Linear differential equation

  • #1
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Homework Statement


equation (1) y' + (ylny)/x = xy

we set y(x)= eu(x)
Equation (1 ) proposed becomes an equation
1st order linear differential type : equation (2) u ' + p( x) u = q ( x)

a) Find the equation ( 2) using the change of variable proposed above.

Homework Equations




The Attempt at a Solution


equation (1) y' + (ylny)/x = xy
y' + (eu(x)ln eu(x))/x = x*eu(x)

y' + (eu(x)ln eu(x)) = x2*eu(x)

pretty much after that, I have no idea how to proceed, please help :)
 

Answers and Replies

  • #2
andrewkirk
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I think they want you to say what p(x) and q(x) are.

Your second line in section 3 is correct, but your 3rd is not. Go back to the second line and continue substituting ##e^{u(x)}## for ##y##, by differentiating it wrt ##x## and replacing y' by that. Then do what's necessary to make that equation have the same form as (2).
 
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  • #3
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I think they want you to say what p(x) and q(x) are.

Your second line in section 3 is correct, but your 3rd is not. Go back to the second line and continue substituting ##e^{u(x)}## for ##y##, by differentiating it wrt ##x## and replacing y' by that. Then do what's necessary to make that equation have the same form as (2).
eu(x)' + (eu(x))ln eu(x))/x = x*eu(x)
(eu(x))' + ((u(x))*eu(x))/x = x*eu(x)

Like that ?
 
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  • #4
andrewkirk
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No. The division by x in the 2nd term on the LHS has disappeared. Why? If you want to multiply everything by x, you need to multiply all other terms by x.

Also, what do you mean by eu(x)'? What you have written is ambiguous. If you mean e[u(x)'] then that's incorrect. Alternatively, if you mean [eu(x)]' then that's correct, but you need to take the next step of performing the differentiation (wrt x).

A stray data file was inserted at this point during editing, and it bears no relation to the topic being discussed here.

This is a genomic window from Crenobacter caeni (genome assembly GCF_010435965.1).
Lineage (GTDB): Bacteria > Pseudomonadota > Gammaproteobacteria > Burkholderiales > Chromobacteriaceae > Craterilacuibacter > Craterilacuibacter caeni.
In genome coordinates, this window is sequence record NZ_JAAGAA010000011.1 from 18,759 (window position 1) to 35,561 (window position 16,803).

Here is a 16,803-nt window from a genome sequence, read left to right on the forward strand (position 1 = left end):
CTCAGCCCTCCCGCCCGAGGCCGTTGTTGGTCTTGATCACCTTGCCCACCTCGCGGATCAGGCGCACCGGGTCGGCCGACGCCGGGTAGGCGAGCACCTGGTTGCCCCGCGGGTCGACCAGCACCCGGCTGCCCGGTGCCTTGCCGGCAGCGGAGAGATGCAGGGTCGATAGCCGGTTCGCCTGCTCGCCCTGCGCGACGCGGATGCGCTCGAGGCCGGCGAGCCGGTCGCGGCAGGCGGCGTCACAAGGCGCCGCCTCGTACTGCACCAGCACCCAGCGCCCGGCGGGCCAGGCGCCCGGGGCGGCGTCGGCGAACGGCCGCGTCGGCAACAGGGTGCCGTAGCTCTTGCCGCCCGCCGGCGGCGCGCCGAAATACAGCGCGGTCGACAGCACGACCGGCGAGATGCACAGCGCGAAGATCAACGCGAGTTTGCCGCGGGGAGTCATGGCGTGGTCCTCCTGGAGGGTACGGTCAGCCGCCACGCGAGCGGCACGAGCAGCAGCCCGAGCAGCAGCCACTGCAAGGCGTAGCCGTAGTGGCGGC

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  • #5
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No. The division by x in the 2nd term on the LHS has disappeared. Why? If you want to multiply everything by x, you need to multiply all other terms by x.

Also, what do you mean by eu(x)'? What you have written is ambiguous. If you mean e[u(x)'] then that's incorrect. Alternatively, if you mean [eu(x)]' then that's correct, but you need to take the next step of performing the differentiation (wrt x).
I am not sure how to do the differentiation (wrt x).

and I fixed the mistake in my last reply, sorry.
 
  • #6
andrewkirk
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The first term is ##(e^{u(x)})'## which means ##\frac{d}{dx}e^{u(x)}##. To perform the differentiation, use the chain rule.
 
  • #7
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The first term is ##(e^{u(x)})'## which means ##\frac{d}{dx}e^{u(x)}##. To perform the differentiation, use the chain rule.
I need to use the chain rule only for (d/x)*eu(x)?
 
  • #8
andrewkirk
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Where else would you use it? That's the only differentiation you need to do, because that's the only prime (') in the equation. Prime after a term means differentiate that term.
 
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  • #9
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The first term is ##(e^{u(x)})'## which means ##\frac{d}{dx}e^{u(x)}##. To perform the differentiation, use the chain rule.
it gives me that
eu(x)*(d/x)*(u(x))
 
  • #10
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Where else would you use it? That's the only differentiation you need to do, because that's the only prime (') in the equation. Prime after a term means differentiate that term.
eu(x)*(d/x)*(u(x)) + ((u(x)*eu(x)))/x = x*eu(x)

(d/x)*(u(x)) + (((u(x)*eu(x)))/x )/eu(x)= (x*eu(x))/eu(x)

(d/x)*(u(x)) + u(x)*/x= x

P(x) = 1/x
Q(x)=x
 

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